Samuel V. Scarpino is a complex systems scientist investigating questions at the intersection of network science and human behavior. His work spans a broad range of topics, including: infectious disease modeling, group dynamics, forecasting in complex systems, the genetic topology of disease, traffic routing, and decision making under uncertainty. Sam‘s publications on Ebola, whooping cough, and influenza have been covered by the New York Times, NPR, the Economist, Smithsonian Magazine, and numerous other venues. He is currently an Assistant Professor of Mathematics & Statistics and is a core faculty member in the Complex Systems Center at the University of Vermont. Sam earned a Ph.D. in integrative biology from The University of Texas at Austin in 2013 and was a Santa Fe Institute Omidyar Postdoctoral Fellow from 2013 – 2016.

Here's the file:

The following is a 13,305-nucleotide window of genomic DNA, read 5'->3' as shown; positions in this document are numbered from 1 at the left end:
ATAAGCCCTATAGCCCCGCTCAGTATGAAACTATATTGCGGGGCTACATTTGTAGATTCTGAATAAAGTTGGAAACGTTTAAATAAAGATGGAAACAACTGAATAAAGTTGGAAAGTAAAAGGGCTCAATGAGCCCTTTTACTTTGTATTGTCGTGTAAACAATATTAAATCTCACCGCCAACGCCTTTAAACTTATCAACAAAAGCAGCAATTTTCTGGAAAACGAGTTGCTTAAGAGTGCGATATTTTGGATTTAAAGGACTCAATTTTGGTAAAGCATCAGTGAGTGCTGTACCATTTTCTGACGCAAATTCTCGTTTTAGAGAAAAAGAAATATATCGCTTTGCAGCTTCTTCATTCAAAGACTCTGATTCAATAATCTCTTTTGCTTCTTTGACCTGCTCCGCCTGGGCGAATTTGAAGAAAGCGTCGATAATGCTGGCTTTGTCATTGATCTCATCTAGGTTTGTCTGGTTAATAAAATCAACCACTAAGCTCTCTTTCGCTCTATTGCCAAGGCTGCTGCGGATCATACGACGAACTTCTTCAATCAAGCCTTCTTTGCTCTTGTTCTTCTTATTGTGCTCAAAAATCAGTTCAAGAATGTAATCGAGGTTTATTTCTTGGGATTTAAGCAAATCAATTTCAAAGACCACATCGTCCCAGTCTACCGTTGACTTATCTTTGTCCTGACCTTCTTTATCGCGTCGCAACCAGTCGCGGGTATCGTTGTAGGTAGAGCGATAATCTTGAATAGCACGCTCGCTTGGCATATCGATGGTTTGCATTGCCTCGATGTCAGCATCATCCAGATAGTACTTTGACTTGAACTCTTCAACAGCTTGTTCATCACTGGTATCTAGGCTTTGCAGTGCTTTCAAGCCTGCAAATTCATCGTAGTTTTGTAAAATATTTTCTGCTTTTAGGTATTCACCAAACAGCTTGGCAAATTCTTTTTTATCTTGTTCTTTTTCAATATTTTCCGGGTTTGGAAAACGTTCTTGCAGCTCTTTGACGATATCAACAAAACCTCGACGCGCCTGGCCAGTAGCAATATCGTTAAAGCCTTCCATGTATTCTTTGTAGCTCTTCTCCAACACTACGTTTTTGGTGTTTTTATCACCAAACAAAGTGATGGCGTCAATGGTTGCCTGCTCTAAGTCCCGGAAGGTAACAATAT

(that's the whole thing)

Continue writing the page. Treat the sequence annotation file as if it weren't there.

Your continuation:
LECTURE: Towards a Complex Systems Theory of Outbreaks
LECTURE: Game Theory: from computer simulations to social experiments.